An Anthropologist’s First Impressions of Occupied Japan

The Rare Books and Manuscripts Library at the Ohio State University has made available online a wonderful collection, “Doing Photography and Social Research in the Allied Occupation of Japan, 1948-1951: A Personal and Professional Memoir,” described thus:

Photographs taken by anthropologist John W. Bennett in occupied Japan, 1948-1951, (a few were made in the 1960’s during his term at Waseda University), with comments on the photos by Bennett. Also included are extensive selections from Bennett’s professional journal of the period, and other documents. Consisting of a personal and professional memoir, this site is also a record of a unique experiment in social analysis and research that focuses on a period of particular significance in the development of Japanese and international history, politics, economics, and culture.

Here’s an excerpt from First Impressions: A Letter to Kathryn Bennett Composed at Intervals During 1949.

let us list some preconceptions of the writer, which have since been scrapped. More than that, he was totally unaware that they existed, and he an anthropologist, too. But we know that anthropologists are on the whole naïve and eager people, who rarely examine their own prejudices. I discovered after two days that I entered Japan with the unconscious assumption that all Japanese speak in high voices. This is false. 2. I entered Japan with the notion that all Japanese would be embarrassed when spoken to. This is false. 3. I had a half baked notion that Tokyo looked like a large park with museum-like buildings scattered through it (really kind of surrealist dream). This is false. 4. I believed that although most Japanese could read, only a few were literate. This is mostly false. 5. I believed that Japan was amazingly homogenous in physical appearance and behavior. This is completely false and true–see earlier confused remarks. 6. Finally, I had the firm belief that a careful reading of Benedict, Sansom, Embree, et.al. would provide one with the basic knowledge for research here. Maybe– but today I discovered that my most pressing need for information concerns government bureaus and the patterns of population movement.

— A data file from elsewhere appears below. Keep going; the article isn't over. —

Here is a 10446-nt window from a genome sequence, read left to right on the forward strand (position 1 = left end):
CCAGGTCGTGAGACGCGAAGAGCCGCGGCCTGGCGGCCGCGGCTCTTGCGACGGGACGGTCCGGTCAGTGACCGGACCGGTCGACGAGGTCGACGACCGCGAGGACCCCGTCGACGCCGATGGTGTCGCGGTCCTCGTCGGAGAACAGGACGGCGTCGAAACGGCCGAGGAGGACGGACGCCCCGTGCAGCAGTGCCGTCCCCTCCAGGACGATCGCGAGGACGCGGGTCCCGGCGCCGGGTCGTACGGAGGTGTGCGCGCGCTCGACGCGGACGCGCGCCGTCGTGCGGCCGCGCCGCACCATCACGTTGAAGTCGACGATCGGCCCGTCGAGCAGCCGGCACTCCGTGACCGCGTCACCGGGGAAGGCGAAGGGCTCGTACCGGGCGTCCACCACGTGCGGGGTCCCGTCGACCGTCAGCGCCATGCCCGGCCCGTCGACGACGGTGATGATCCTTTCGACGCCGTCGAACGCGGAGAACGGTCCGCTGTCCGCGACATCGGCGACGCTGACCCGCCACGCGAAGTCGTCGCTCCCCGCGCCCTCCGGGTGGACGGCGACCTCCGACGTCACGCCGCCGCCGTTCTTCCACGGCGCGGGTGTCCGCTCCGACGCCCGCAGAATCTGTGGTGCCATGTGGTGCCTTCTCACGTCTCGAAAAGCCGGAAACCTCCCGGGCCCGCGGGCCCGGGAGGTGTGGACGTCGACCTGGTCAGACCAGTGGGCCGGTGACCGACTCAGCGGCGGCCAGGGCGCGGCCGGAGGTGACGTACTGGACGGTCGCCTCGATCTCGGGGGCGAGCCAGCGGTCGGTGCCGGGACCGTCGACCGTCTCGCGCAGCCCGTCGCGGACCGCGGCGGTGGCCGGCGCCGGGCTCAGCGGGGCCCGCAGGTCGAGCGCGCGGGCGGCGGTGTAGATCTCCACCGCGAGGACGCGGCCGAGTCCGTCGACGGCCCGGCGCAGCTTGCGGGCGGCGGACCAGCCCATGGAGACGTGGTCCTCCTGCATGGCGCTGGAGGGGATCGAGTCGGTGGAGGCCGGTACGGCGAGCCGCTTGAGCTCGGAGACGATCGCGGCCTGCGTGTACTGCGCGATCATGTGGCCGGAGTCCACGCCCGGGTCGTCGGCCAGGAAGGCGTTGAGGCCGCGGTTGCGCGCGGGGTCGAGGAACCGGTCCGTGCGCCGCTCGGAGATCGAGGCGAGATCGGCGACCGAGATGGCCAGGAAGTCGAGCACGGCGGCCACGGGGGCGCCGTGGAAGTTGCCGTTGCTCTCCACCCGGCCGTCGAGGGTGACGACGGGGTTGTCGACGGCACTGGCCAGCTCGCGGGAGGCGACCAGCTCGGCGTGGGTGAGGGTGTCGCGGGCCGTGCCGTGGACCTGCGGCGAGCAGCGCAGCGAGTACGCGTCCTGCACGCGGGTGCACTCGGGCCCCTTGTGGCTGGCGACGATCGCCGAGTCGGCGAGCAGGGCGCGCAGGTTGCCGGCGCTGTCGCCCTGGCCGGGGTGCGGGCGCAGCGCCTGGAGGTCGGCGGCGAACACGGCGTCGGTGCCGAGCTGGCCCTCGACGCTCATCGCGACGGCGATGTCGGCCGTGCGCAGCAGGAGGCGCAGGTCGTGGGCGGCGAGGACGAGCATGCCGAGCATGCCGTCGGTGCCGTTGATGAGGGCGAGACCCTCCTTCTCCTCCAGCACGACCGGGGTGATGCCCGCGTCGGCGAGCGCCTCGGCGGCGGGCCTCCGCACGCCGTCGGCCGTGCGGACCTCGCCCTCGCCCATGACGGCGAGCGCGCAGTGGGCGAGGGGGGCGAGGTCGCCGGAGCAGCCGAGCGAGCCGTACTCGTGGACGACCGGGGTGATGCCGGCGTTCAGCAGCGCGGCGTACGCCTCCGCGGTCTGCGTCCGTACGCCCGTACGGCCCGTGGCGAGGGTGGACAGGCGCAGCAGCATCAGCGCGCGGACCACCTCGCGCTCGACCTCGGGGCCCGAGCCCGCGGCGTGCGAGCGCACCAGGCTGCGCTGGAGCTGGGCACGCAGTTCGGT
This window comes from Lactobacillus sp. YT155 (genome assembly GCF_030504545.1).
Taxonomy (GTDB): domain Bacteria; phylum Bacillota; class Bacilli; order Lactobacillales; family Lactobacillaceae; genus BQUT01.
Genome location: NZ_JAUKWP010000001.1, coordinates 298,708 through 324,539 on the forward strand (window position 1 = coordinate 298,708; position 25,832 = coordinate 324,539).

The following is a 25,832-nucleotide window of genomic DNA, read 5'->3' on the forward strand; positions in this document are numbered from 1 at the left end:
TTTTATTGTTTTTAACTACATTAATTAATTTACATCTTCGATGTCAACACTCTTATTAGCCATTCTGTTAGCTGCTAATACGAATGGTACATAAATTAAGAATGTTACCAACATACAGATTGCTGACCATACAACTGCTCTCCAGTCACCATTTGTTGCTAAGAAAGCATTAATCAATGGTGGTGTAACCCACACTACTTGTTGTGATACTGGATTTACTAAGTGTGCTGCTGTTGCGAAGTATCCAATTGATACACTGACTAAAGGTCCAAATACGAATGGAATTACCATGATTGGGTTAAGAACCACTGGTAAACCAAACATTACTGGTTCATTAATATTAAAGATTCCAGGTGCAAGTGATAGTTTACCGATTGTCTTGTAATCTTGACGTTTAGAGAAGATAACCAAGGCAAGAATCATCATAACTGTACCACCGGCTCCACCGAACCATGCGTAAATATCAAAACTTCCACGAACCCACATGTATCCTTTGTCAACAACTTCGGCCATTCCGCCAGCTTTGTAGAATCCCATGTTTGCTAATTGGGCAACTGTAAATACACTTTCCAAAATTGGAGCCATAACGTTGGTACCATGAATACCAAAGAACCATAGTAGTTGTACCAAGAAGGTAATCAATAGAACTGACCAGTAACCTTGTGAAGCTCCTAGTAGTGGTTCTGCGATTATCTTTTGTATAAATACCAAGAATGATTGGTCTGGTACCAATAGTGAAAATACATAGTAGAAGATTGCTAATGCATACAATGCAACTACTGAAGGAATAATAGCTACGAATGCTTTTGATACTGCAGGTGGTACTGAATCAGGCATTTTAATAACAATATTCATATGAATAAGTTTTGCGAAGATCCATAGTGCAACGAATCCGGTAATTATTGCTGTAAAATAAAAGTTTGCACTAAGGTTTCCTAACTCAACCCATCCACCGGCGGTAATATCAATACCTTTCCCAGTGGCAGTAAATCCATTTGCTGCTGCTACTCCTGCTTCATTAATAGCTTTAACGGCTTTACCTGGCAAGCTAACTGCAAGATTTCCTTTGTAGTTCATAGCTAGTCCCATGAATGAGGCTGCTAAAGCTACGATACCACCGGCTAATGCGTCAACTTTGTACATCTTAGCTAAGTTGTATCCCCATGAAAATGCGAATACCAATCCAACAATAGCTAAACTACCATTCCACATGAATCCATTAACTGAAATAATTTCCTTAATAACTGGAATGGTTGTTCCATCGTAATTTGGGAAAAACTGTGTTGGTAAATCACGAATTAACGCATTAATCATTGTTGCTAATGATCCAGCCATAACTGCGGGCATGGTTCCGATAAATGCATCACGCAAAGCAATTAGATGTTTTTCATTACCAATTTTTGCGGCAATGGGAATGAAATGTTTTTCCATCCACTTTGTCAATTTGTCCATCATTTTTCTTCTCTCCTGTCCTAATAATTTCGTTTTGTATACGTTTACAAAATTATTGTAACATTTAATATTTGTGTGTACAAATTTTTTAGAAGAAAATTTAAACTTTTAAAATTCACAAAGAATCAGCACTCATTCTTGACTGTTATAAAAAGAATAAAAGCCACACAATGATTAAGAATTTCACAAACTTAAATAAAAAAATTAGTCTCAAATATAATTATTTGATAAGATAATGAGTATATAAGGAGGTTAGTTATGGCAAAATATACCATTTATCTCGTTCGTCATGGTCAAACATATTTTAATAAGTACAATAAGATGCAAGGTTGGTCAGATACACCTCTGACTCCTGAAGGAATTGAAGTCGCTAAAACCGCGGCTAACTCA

To conclude this session, let us ask the question: What is the “Oriental” here? Is this the Orient? The initial Yokohama impression was negative–the damn place looked like part of Seattle, and the docks were so packed with Americans that one could hardly feel strange and eastern. In to Tokyo the impressions were so confused that I can hardly say what I felt; after a while in Tokyo and outside the Orient came in a physical sense–the “Japanesy” look as my dear mother used to say when she saw some bamboo bric-abrac; that is, delicacy, intricacy, retiring-ness, vistas of people in hedged fields, etc., etc. Japanese gardens and prints. For a couple of days I drank this in–every glimpse I could get. Concrete highways and western buildings and railroads didn’t figure–I simply didn’t see them. I recall one trip into town with Herb Passin in the AM and the only thing that I remember seeing on that trip was an ancient house on a farm with old style thatched roof. Well, all this will return when we go to Kyoto and similar places which retain the traditional appearance, but by now the Japanese feeling and visions have about disappeared, and all I see are the familiar sights of the urban world – the streets look like streets again. “Oriental” becomes not of the bric-a-brac dish garden business but the urban and rural world of the Japanese nation. I regret that I didn’t see Japan in my mystic and impressionable teens, when the garden view would have persisted. Not of course that I don’t see the differences–this communication is full of them–but the special naïve physical “oriental” look is about gone.

via The Marmot’s Hole (in turn via Neilbarker’s Seoul)

I suspect I’ll have more to post as I explore the archives. Takes me way back to my early childhood in Occupied Japan.

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